Truck Accidents

Anyone who gets behind the wheel of an automobile assumes a major responsibility to avoid causing accidents, and this is particularly true in the case of commercial truck drivers. Truckers receive special training before they can receive a commercial driver’s license as they have to be able to demonstrate extra skill in handling their enormous vehicles. A fully loaded semi-truck can legally weigh as much as 80,000 pounds – up to forty times more than a normal passenger vehicle – and is therefore far more capable of causing devastating damage in a collision. If the trucker or the driver’s employer caused your accident through some type of negligence, then you may be entitled to claim monetary damages in a personal injury or wrongful death claim.

As soon as we accept a case involving a trucking accident, we go to work in gathering the evidence to prove our client’s claim for damages. We look for evidence that will serve to demonstrate that the trucker is responsible for causing the accident or that the trucking company is legally liable. Common scenarios involve speeding, wide right turns, lane drift, and failing to “manage the space” around the large truck, such as following too closely or turning when unsafe.  Also, the Federal Motor Carrier Safety Administration regulates hours of service (HOS) to ensure that truckers do not stay on the road too long before stopping to rest. If the driver violated the HOS regulations, then this may serve as evidence of driver fatigue, which would go towards proving negligence. Similarly, if the trucking company failed to perform routine inspections and maintenance on the truck, then this could be grounds to hold them responsible.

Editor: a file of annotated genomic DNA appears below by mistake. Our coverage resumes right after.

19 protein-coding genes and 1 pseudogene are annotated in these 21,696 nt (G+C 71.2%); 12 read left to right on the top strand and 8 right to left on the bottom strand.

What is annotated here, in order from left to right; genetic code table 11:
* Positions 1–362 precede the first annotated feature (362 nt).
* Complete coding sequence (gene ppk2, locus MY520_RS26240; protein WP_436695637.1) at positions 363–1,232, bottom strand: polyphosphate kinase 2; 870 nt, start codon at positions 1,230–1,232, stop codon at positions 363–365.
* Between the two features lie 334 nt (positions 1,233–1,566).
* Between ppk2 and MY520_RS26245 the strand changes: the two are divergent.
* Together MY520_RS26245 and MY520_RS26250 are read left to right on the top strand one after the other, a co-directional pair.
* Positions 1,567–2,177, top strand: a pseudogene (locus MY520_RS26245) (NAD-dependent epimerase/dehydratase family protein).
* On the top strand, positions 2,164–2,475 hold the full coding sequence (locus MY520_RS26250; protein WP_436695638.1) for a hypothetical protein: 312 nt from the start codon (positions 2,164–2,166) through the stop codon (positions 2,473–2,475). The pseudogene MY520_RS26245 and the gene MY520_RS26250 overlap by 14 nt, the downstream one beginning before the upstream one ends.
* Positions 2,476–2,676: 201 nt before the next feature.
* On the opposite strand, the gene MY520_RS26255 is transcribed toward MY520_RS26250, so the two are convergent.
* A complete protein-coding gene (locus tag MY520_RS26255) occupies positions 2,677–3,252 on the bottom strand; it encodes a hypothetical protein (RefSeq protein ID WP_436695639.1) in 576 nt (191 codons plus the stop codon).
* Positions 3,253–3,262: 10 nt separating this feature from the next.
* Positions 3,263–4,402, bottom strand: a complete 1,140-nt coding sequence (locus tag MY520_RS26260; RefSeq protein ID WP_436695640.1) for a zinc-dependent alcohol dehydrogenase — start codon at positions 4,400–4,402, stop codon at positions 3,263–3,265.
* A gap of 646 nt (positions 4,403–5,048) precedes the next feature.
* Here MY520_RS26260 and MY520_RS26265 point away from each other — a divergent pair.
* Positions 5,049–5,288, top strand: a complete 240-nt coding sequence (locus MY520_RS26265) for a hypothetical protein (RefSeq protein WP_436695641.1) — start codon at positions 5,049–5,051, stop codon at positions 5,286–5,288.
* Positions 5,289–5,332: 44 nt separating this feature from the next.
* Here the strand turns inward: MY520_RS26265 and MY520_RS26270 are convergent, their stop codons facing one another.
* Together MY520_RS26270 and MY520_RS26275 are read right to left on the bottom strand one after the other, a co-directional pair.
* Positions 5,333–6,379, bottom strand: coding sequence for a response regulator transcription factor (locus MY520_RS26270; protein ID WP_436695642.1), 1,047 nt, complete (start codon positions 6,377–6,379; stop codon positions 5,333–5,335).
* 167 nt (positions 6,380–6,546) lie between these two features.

If you or a loved one has been injured or if your spouse, son/daughter or parent has been killed in a collision with an 18-wheeler, tractor trailer or heavy truck, contact us for an initial case review.  Our truck accident attorney from our firm can come to meet with you at the hospital or in your home and will be able to answer your questions and help you determine how much your claim may be worth.

For more information on a particular trucking company, visit the “safer database,”safer.fmcsa.dot.gov/.